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Am I depriving my child by not exposing her to TV, Ipad etc?

(43 Posts)
FeralGirlCambs Thu 30-Oct-14 11:29:28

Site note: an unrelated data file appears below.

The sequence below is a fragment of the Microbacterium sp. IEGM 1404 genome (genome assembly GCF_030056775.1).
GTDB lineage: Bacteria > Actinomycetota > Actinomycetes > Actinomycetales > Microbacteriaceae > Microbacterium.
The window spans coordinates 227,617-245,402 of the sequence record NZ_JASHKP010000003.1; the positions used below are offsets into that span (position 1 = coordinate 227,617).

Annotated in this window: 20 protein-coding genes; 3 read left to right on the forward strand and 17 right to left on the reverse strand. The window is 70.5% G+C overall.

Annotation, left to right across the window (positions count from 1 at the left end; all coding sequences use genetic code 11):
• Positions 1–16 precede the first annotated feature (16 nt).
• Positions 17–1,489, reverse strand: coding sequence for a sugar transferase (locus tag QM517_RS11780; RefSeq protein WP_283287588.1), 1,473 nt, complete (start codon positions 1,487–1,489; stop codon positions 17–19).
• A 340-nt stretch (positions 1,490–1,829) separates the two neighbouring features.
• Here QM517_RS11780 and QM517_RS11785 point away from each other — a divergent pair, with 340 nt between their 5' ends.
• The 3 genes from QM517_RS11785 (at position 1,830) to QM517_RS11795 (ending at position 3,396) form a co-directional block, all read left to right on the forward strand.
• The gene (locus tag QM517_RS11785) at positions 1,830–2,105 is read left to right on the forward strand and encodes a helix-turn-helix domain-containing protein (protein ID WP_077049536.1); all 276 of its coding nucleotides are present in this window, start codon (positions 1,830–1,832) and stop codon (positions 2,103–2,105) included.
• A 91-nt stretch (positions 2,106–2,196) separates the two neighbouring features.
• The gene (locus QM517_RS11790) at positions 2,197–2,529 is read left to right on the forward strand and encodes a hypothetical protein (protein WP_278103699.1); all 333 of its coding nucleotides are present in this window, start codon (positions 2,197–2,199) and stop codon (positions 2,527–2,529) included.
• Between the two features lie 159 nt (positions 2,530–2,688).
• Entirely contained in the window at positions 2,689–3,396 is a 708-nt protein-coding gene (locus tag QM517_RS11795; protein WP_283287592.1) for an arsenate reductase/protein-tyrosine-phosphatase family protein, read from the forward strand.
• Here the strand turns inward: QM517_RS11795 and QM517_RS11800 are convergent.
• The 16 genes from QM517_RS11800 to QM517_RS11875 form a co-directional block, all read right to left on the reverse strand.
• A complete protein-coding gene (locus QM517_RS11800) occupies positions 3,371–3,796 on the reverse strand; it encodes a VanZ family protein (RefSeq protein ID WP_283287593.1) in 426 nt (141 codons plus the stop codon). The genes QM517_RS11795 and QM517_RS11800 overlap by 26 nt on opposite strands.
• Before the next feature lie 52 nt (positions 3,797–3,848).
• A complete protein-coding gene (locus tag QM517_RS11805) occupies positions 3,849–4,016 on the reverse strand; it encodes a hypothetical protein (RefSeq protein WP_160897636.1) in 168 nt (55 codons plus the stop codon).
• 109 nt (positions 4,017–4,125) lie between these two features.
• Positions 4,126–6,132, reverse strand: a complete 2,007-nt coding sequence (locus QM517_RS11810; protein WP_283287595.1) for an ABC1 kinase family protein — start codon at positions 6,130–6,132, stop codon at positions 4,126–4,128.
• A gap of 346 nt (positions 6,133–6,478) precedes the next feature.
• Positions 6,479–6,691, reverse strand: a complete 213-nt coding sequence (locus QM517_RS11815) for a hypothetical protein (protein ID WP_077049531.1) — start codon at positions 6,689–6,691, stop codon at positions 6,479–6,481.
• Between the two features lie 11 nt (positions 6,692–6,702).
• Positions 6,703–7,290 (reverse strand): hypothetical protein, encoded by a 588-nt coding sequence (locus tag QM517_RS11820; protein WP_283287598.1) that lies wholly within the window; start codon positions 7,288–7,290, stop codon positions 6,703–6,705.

It's not some kind of super-strict matter of principle and not smuggery inverted as fake concern. I'm not very concerned, in fact, but just wondering... We don't tend to have the TV on in the day (though DH and I slump in front of any old crap after dinner) so she hasn't watched it at home for about 6 months. She's 3 and 4 months. In the winter we did the odd half hour of Night Garden if everyone was bored on Sunday evening. She never asks for TV, though it's on sometimes at her childminder's where she goes once a week. She hasn't watched any films (eg Frozen) and doesn't identify with the characters from them, though Peppa pig has books/fromage frais/clothing ranges etc so she's crossed the radar! And I don't think this is a bad thing. DD has lots of other reference points - books, toys etc. I have an ipad which sometimes when I'm being bad mummy I sneakily check email on while supposedly playing with DD / giving her her lunch / 'enjoying' my umpteenth cup of plastic tea and pretend biscuit from DD. I work from home and she likes my desktop computer because the screensaver has all our photos on - the best bit is spotting herself, as far as I can tell. She won't listen to CDs - she loves stories but likes it to be a two-way thing (Mummy, why is the tiger doing that? etc) and has never shown more than a passing interest in the Ipad. I don't have a smart phone and she shows no interest in phones except for speaking to people on them. I know there are supposed to be fabulous apps for children and wonder if she's missing out. As I said, I have no puritanical principle against technology for kids, but a kind of gut feeling against it that I've (we've - my husband feels the same) gone along with because she doesn't demand anything different. She is very active, very imaginative, likes mimicking 'adult' pursuits (cooking, DIY, gardening, cleaning, driving) and knows her numbers/easy sums, but not many letters though she LOVES books and words and has a very good vocabulary, albeit after quite a slow start. My efforts at teaching letters don't really seem to go in, but I'm pretty lazy and assume that she'll learn one day, whether at preschool (she goes 3 days a week) or school. She shows little interest in listening to music unless DH or I is singing along, but makes up her own songs and stories all day long.